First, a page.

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Ohm's law
We all know the simplest version of Ohm's law:

(609) 
where is the voltage drop across a resistor of resistance when a current
flows through it. Let us generalize this law so that it is expressed in terms
of and , rather than and . Consider a length
of a conductor of uniform crosssectional area with a current
flowing down it. In general, we expect the electrical
resistance of the conductor to be proportional to its length, and inversely
proportional to its area (i.e., it is harder to push an electrical
current down a long
rather than a short wire, and it is easier to push a current down a wide rather
than a narrow conducting channel.) Thus, we can write

(610) 
The constant is called the resistivity, and is measured in
units of ohmmeters. Ohm's law becomes

(611) 
However, (supposing that the conductor is aligned along the axis)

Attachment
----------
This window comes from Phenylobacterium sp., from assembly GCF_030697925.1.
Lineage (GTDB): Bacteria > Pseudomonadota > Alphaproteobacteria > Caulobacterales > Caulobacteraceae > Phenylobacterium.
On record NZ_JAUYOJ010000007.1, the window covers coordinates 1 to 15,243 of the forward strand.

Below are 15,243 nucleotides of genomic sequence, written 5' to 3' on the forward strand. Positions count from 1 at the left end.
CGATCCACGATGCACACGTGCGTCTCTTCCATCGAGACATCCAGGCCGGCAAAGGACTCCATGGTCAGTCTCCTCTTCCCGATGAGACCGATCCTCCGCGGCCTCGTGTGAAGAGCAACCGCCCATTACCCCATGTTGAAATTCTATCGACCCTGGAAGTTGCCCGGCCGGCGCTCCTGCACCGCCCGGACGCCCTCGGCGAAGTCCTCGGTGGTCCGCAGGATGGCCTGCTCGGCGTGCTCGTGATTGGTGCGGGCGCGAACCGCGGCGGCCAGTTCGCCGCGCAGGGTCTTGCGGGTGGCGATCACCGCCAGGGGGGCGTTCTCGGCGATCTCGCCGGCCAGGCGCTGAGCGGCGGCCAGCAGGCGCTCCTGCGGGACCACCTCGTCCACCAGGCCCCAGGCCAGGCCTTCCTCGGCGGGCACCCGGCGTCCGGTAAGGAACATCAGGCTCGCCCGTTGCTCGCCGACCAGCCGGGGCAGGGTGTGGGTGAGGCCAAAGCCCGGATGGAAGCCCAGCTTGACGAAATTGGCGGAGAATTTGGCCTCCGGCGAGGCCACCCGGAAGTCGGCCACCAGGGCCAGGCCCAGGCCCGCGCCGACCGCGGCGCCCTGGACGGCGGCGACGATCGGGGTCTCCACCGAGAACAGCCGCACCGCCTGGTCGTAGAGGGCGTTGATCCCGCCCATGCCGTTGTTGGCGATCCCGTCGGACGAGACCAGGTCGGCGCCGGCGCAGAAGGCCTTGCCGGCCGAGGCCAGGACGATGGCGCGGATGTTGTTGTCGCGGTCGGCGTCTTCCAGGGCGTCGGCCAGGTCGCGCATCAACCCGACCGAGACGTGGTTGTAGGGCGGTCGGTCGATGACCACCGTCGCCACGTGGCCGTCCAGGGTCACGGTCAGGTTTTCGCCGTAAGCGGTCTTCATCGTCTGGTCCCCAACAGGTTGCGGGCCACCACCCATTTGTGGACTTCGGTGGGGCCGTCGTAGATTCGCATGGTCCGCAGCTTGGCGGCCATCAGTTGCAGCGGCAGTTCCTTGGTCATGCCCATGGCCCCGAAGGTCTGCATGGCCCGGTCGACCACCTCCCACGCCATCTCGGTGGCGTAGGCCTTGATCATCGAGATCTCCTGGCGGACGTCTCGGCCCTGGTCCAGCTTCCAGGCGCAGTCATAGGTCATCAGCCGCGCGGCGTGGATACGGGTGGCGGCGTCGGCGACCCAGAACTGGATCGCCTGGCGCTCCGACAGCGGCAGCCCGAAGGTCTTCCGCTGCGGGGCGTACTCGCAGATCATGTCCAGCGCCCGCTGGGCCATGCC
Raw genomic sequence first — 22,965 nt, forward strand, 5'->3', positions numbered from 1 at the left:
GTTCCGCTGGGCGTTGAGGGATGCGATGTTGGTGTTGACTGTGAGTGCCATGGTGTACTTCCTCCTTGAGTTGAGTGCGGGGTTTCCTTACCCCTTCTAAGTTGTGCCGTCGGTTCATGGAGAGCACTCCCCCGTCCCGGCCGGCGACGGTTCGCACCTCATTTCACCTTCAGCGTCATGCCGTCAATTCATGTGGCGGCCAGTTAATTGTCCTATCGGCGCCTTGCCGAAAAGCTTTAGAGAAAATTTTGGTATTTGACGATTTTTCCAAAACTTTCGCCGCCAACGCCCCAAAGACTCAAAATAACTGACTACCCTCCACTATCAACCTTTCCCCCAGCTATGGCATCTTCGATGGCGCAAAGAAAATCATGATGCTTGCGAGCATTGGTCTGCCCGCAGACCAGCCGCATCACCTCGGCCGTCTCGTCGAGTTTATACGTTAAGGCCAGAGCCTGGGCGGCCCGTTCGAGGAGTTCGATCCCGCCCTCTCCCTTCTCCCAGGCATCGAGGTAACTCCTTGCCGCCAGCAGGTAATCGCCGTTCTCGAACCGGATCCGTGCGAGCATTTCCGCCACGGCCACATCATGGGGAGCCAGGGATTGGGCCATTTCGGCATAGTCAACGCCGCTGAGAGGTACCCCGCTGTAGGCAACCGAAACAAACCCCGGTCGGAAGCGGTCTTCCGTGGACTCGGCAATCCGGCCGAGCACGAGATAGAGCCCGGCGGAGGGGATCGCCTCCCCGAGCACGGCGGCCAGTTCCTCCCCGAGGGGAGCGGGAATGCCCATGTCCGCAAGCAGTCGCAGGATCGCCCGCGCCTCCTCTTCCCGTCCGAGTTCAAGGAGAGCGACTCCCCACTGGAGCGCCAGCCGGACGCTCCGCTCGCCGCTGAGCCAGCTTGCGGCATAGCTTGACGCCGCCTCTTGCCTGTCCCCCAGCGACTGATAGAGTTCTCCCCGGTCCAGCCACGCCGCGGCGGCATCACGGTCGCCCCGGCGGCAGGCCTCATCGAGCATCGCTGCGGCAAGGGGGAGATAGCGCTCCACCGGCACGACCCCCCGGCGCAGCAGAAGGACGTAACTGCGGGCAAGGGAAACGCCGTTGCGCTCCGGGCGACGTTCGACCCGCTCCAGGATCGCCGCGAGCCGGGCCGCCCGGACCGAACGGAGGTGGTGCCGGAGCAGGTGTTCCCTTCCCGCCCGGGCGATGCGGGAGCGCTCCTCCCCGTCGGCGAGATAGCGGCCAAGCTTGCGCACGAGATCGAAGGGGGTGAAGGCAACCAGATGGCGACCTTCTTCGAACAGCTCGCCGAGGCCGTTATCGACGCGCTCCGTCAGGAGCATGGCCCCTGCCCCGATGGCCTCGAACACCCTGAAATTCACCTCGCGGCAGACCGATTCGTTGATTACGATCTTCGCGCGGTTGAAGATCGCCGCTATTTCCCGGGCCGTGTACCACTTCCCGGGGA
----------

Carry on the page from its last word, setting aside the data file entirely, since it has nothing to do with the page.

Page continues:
and , so the above equation reduces to

(612) 
There is nothing special about the axis (in an isotropic conducting medium), so the
previous formula immediately generalizes to

(613) 
This is the vector form of Ohm's law.
A charge which moves through a voltage drop acquires an energy from the
electric field. In a resistor, this energy is dissipated as heat. This type of heating
is called ohmic heating. Suppose that charges per unit time pass through a
resistor. The current flowing is obviously . The total energy gained by the
charges, which appears as heat inside the resistor, is

(614) 
per unit time. Thus, the heating power is

(615) 
Equations (614) and (615) generalize to

(616) 
where is now the power dissipated per unit volume in a resistive medium.
Next: Conductors
Up: Electrostatics
Previous: Electrostatic energy
Richard Fitzpatrick
20060202